With invoice automation, you can set up approval processes that trigger automatic alerts for certain payments or amounts. For instance, if the marketing department contracted an agency to run a commercial or a promotion, invoice automation software can alert the AP department and the marketing professional who ordered the service, so that both parties can approve the invoice in one place.
6) Don’t Be Pressured & Always Triple Check Information
We’ve all been there, first thing in the morning you receive an urgent email from a known supplier or maybe even your CEO. The subject line reads “URGENT ATTENTION REQUIRED,” and the body says, “Approve Immediately.” You recognize the signature, the email address, the order, everything. But it isn’t them. Fraudsters thrive on the high-speed nature of the corporate world.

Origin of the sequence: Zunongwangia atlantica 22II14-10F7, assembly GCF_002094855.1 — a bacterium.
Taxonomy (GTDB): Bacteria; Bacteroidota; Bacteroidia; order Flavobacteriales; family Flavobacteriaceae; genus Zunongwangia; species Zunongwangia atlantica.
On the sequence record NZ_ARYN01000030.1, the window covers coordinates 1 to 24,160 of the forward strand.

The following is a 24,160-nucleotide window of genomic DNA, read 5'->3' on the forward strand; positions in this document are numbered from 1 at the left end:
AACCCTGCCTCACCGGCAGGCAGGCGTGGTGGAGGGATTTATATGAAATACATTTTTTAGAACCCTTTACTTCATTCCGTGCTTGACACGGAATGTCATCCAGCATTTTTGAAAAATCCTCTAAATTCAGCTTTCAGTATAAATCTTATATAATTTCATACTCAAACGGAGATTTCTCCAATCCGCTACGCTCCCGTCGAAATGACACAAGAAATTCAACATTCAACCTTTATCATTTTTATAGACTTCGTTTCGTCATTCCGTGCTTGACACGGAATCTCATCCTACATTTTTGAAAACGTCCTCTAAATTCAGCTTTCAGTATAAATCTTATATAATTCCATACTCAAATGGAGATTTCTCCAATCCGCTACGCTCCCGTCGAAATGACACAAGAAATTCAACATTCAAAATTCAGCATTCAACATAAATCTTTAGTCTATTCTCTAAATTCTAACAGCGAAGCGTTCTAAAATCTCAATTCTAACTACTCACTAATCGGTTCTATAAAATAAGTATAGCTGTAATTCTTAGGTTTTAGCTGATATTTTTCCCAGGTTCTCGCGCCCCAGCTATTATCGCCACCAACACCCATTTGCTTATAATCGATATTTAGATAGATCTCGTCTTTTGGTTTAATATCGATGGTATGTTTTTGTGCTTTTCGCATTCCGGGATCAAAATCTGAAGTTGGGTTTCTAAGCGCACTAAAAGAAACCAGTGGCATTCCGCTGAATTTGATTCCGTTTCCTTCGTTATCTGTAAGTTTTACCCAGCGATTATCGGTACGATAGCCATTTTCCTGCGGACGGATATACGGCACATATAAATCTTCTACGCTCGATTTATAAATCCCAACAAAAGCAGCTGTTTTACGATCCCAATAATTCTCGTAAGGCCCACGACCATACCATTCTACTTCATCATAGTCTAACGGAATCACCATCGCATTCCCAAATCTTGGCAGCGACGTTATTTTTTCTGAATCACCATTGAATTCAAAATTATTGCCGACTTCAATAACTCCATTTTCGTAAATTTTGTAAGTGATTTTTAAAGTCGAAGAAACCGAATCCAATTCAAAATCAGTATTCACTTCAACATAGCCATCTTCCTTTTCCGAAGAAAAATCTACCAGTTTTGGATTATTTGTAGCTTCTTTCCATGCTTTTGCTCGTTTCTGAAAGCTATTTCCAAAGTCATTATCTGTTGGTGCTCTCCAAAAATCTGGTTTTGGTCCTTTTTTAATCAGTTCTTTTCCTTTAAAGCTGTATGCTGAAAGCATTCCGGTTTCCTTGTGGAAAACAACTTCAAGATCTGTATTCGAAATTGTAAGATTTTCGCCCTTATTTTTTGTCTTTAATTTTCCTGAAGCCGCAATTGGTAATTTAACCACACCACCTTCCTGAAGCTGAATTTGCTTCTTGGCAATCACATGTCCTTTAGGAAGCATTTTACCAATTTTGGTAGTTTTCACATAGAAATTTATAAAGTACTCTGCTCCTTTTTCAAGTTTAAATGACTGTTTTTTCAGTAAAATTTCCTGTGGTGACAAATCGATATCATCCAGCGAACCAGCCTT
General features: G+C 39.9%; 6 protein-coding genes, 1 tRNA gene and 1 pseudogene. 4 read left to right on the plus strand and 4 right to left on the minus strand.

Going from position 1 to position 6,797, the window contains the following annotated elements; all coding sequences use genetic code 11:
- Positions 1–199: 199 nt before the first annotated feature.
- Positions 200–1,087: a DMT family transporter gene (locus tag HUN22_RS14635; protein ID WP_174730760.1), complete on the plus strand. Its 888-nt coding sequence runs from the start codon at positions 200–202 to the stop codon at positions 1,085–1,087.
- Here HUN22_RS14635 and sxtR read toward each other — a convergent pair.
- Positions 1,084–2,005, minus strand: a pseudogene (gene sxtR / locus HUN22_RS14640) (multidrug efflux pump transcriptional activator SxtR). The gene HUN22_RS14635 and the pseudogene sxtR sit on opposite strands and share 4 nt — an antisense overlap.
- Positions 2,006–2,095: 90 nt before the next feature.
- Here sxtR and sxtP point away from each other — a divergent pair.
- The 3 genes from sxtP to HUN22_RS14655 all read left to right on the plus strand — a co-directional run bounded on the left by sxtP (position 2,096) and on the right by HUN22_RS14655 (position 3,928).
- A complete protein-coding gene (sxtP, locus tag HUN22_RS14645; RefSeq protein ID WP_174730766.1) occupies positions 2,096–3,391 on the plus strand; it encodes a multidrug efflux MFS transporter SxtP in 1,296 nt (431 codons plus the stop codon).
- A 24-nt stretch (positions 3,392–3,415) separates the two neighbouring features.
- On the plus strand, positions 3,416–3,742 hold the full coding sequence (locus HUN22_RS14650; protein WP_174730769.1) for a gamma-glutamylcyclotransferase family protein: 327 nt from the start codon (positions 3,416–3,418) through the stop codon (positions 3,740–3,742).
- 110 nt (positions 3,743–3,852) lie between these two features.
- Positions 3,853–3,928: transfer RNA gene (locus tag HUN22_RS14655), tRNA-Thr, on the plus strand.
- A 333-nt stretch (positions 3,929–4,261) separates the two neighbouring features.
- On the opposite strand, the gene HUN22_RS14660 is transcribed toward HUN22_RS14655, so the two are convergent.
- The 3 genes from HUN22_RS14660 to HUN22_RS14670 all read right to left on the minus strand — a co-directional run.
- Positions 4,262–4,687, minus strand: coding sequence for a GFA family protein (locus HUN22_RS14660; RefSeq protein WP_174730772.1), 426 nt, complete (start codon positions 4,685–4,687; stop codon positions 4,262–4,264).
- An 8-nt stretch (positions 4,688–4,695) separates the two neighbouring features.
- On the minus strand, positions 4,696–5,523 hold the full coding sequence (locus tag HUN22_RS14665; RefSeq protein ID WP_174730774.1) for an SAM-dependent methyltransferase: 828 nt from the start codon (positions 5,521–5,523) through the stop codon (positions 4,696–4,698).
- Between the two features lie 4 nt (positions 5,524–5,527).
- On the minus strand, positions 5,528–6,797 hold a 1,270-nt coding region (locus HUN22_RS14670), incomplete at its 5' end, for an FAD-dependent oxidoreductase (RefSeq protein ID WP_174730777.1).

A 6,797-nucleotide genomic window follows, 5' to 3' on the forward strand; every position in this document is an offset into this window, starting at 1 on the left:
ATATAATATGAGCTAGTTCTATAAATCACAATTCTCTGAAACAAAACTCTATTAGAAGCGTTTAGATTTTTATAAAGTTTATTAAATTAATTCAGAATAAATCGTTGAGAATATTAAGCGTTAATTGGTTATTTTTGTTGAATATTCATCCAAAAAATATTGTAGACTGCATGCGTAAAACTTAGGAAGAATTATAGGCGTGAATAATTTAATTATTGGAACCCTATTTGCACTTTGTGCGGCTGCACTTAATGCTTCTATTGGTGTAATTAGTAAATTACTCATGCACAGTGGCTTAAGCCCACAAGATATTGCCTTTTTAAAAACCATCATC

Everything needs to be prioritized and executed quickly and efficiently. Except for manually approved payments and invoices. Always triple check urgent emails and invoices.
7) Achieve Maximum Protection Through Automation
Automation virtually eliminates BEC & email fraud and provides additional protection against other forms of fraud. Invoice automation can easily pick up on fraudulent invoices and cut your costs on invoice processing tremendously. Payment automation can drastically reduce the number of checks you’re issuing, converting those payments to more secure payment types like virtual cards and ACH.
Check fraud is the payment type targeted the most for attempted/actual fraud at 66%. Meanwhile, Virtual Cards have proven to be one of the most secure payment methods. Virtual Cards are generated with a one-time-use number meant for a specific amount that self-destructs after use. Virtual Cards are also revenue-generating. Read more about them here.